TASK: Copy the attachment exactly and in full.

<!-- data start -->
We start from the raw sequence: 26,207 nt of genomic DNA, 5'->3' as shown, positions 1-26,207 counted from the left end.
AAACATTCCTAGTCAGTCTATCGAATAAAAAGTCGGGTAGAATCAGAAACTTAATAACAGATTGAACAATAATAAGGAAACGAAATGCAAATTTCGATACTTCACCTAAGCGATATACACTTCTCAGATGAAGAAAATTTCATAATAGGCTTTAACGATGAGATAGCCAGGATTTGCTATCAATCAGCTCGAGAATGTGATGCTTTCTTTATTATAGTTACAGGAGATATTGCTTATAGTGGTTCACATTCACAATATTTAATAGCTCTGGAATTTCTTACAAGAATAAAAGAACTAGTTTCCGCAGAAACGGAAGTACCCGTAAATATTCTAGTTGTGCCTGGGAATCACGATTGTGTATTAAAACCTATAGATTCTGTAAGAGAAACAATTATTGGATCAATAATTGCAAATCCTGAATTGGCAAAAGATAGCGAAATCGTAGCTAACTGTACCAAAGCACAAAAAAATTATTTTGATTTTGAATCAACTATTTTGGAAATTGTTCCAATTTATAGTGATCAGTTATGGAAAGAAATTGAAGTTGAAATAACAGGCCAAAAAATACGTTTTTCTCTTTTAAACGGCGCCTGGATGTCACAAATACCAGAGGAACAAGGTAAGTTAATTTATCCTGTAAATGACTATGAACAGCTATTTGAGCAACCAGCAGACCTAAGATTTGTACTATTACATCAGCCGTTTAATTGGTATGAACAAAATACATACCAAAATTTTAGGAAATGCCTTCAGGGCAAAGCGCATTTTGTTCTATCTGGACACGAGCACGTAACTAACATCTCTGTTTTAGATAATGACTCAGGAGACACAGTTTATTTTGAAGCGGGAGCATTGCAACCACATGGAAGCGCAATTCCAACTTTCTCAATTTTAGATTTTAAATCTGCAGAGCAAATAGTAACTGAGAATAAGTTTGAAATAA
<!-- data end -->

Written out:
We start from the raw sequence: 26,207 nt of genomic DNA, 5'->3' as shown, positions 1-26,207 counted from the left end.
AAACATTCCTAGTCAGTCTATCGAATAAAAAGTCGGGTAGAATCAGAAACTTAATAACAGATTGAACAATAATAAGGAAACGAAATGCAAATTTCGATACTTCACCTAAGCGATATACACTTCTCAGATGAAGAAAATTTCATAATAGGCTTTAACGATGAGATAGCCAGGATTTGCTATCAATCAGCTCGAGAATGTGATGCTTTCTTTATTATAGTTACAGGAGATATTGCTTATAGTGGTTCACATTCACAATATTTAATAGCTCTGGAATTTCTTACAAGAATAAAAGAACTAGTTTCCGCAGAAACGGAAGTACCCGTAAATATTCTAGTTGTGCCTGGGAATCACGATTGTGTATTAAAACCTATAGATTCTGTAAGAGAAACAATTATTGGATCAATAATTGCAAATCCTGAATTGGCAAAAGATAGCGAAATCGTAGCTAACTGTACCAAAGCACAAAAAAATTATTTTGATTTTGAATCAACTATTTTGGAAATTGTTCCAATTTATAGTGATCAGTTATGGAAAGAAATTGAAGTTGAAATAACAGGCCAAAAAATACGTTTTTCTCTTTTAAACGGCGCCTGGATGTCACAAATACCAGAGGAACAAGGTAAGTTAATTTATCCTGTAAATGACTATGAACAGCTATTTGAGCAACCAGCAGACCTAAGATTTGTACTATTACATCAGCCGTTTAATTGGTATGAACAAAATACATACCAAAATTTTAGGAAATGCCTTCAGGGCAAAGCGCATTTTGTTCTATCTGGACACGAGCACGTAACTAACATCTCTGTTTTAGATAATGACTCAGGAGACACAGTTTATTTTGAAGCGGGAGCATTGCAACCACATGGAAGCGCAATTCCAACTTTCTCAATTTTAGATTTTAAATCTGCAGAGCAAATAGTAACTGAGAATAAGTTTGAAATAA